Radios in ITS applications can broadcast over the unlicensed frequencies of 900MHz, 2.4GHz, or 5.8GHz. Radios broadcasting in the 900MHz frequencies provide the lowest throughput but are the least susceptible to line of sight issues. These radios offer serial throughputs of up to approximately 230 kbps and Ethernet throughputs of up to approximately 22 Mbps. Radios in the 5.8GHz range use Ethernet and provide the highest bandwidth of 54 Mbps and are most susceptible to line-of-sight issues. The use of lower bandwidths mitigates line-of-sight issues at the expense of data transfer rates, whereas the use of higher bandwidths maximizes data transfer rates but is more susceptible to line-of-sight issues.
An example of a typical spread-spectrum installation would be the connection of a series of traffic controllers at signalized intersections back to the traffic management center (TMC) for intersection monitoring and signal timing purposes. The TMC may install several high bandwidth 5.8GHz trunk lines to access traffic corridors throughout the city. Local intersections are typically interconnected using 900MHz serial radios due to their low bandwidth transmission requirements and ability to mitigate line-of-sight issues. Groups of these intersections would then be connected to an access point on the 5.8GHz network for transmission back to the TMC. This connection is made possible with the use of a terminal server, which is simply a device that provides the conversion of serial to Ethernet communications.
Line-of-sight issues tend to be the biggest limiting factor in the implementation of spread-spectrum radios. Theoretically, these types of radios can communicate at ranges of up to 60 miles. In practice, this distance is often limited to a few miles due to obstructions such as trees, buildings, or variations in topography. Similarly, the theoretical maximum bandwidth may be 54 Mbps, but the practical maximum is actually closer to 20 Mbps. This occurs because it is difficult to maintain a constant stream of communication at that level. That is, the radios will communicate in short bursts of up to 54 Mbps, but environmental interference prohibits a prolonged connection, resulting in a lower practical maximum. Also, since these frequencies are unlicensed, interference can be introduced from other public wireless devices operating at the same frequency.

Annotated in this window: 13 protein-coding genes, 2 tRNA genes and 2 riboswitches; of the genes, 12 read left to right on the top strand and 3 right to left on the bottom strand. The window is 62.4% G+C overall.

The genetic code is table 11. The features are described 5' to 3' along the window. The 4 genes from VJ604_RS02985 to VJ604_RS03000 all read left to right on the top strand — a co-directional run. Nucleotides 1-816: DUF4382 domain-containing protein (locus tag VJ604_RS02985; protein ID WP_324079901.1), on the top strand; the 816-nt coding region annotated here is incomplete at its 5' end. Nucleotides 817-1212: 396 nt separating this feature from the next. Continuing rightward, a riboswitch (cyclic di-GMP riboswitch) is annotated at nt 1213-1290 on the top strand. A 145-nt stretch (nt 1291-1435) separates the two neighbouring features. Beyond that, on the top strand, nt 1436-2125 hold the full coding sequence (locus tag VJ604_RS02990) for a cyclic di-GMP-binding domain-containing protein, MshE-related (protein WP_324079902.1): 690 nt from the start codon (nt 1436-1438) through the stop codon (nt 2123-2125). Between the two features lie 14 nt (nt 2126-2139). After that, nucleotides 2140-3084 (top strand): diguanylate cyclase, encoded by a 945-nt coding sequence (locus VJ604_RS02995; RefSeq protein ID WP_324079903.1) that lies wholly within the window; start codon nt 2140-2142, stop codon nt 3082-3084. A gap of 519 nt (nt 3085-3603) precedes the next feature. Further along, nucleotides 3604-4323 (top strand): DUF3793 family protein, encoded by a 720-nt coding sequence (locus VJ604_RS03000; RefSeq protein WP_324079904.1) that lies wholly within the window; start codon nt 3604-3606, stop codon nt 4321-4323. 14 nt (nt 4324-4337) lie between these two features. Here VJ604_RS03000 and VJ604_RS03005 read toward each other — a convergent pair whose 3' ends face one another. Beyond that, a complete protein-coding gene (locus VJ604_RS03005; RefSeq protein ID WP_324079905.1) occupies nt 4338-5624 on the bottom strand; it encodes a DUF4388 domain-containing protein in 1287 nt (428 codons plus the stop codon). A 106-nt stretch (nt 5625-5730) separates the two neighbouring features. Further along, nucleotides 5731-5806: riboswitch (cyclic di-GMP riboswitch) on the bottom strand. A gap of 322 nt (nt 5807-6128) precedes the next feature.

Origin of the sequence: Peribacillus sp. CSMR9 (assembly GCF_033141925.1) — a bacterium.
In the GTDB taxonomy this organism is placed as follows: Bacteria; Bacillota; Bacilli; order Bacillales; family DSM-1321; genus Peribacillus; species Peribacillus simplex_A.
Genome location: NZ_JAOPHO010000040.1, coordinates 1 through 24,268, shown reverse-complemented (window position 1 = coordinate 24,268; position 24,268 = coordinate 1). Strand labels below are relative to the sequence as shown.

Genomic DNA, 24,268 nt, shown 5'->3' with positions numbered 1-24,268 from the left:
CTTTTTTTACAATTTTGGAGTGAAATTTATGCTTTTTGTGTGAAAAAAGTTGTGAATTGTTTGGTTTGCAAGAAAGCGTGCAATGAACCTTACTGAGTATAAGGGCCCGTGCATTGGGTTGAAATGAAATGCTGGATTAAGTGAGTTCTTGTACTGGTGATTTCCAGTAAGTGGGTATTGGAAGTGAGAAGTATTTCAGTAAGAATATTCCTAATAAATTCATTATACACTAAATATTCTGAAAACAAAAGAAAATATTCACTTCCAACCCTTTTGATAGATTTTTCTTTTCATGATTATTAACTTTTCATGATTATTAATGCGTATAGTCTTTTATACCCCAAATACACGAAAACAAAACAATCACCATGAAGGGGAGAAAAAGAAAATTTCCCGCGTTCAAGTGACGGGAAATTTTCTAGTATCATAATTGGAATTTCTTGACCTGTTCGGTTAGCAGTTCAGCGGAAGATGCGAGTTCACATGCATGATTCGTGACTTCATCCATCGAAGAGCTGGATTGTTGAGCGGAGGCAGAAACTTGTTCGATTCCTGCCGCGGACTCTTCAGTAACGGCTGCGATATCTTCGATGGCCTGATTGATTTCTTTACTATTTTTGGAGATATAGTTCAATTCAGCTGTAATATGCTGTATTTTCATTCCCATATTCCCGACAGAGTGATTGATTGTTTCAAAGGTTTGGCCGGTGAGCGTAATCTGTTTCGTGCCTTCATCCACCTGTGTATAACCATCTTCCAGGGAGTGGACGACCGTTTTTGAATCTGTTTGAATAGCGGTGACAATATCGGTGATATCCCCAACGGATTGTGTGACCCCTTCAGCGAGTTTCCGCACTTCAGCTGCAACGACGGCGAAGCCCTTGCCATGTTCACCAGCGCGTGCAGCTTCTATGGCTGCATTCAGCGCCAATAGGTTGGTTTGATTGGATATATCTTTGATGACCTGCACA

Licensed trunk radio has been shown to provide an alternative to unlicensed spread-spectrum radio in certain ITS applications.12 This technology works like a packet switching computer network allowing multiple users to share the same channel but communicate with different radios. This option provides an extremely low bandwidth but has demonstrated success in providing communication to remote ITS components with a low bandwidth requirement (e.g., dynamic message signs).
Wi-Fi is a popular technology that allows an electronic device to exchange data wirelessly (using radio waves) over a computer network. Wi-Fi refers to any wireless local area network product that is based on the Institute of Electrical and Electronics Engineers (IEEE) standard 802.11. Wi-Fi typically provides local network access for around a few hundred feet with speeds of up to 54 Mbps. The main components of a Wi-Fi network are the wireless access point (WAP) and the wireless adapter. Wireless adapters allow wireless devices (e.g., smartphones) to connect to the WAP. The WAP connects wireless devices to an adjacent wired network. In order for the wireless devices to communicate with other wired devices, the WAP must be connected to a switch or Ethernet hub. If the WAP and switching hardware are housed in the same unit, the configuration is known as a wireless router.
Worldwide Interoperability for Microwave Access (WiMAX) is a wireless communications standard designed to provide high bandwidth at an extended range. It is similar to the Wi-Fi standard but on a much larger scale and at faster speeds. WiMAX refers to interoperable implementations of the IEEE 802.16 family of wireless networks. A WiMAX antenna can have a range of up to approximately 30 miles and offer speeds up to approximately 70 Mbps with newer versions of the standard aiming to provide 1 Gbps.